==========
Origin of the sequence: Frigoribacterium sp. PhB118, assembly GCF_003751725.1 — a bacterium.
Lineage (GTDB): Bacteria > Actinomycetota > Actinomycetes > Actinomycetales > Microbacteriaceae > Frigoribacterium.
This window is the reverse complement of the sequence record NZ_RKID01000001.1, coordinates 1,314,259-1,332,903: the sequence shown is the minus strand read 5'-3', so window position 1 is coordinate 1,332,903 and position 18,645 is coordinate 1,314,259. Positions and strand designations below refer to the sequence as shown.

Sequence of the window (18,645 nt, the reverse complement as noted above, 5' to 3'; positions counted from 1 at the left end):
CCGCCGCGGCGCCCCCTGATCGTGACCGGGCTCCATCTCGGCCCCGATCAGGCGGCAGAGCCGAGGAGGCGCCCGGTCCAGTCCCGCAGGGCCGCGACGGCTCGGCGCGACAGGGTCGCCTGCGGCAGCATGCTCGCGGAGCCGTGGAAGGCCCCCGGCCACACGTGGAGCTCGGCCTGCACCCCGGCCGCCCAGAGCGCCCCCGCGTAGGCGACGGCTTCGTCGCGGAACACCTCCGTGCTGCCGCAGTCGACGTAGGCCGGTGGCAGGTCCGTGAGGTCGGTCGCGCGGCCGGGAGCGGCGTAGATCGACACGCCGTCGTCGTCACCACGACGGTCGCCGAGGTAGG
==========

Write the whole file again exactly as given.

Origin of the sequence: Frigoribacterium sp. PhB118, assembly GCF_003751725.1 — a bacterium.
Lineage (GTDB): Bacteria > Actinomycetota > Actinomycetes > Actinomycetales > Microbacteriaceae > Frigoribacterium.
This window is the reverse complement of the sequence record NZ_RKID01000001.1, coordinates 1,314,259-1,332,903: the sequence shown is the minus strand read 5'-3', so window position 1 is coordinate 1,332,903 and position 18,645 is coordinate 1,314,259. Positions and strand designations below refer to the sequence as shown.

Sequence of the window (18,645 nt, the reverse complement as noted above, 5' to 3'; positions counted from 1 at the left end):
CCGCCGCGGCGCCCCCTGATCGTGACCGGGCTCCATCTCGGCCCCGATCAGGCGGCAGAGCCGAGGAGGCGCCCGGTCCAGTCCCGCAGGGCCGCGACGGCTCGGCGCGACAGGGTCGCCTGCGGCAGCATGCTCGCGGAGCCGTGGAAGGCCCCCGGCCACACGTGGAGCTCGGCCTGCACCCCGGCCGCCCAGAGCGCCCCCGCGTAGGCGACGGCTTCGTCGCGGAACACCTCCGTGCTGCCGCAGTCGACGTAGGCCGGTGGCAGGTCCGTGAGGTCGGTCGCGCGGCCGGGAGCGGCGTAGATCGACACGCCGTCGTCGTCACCACGACGGTCGCCGAGGTAGG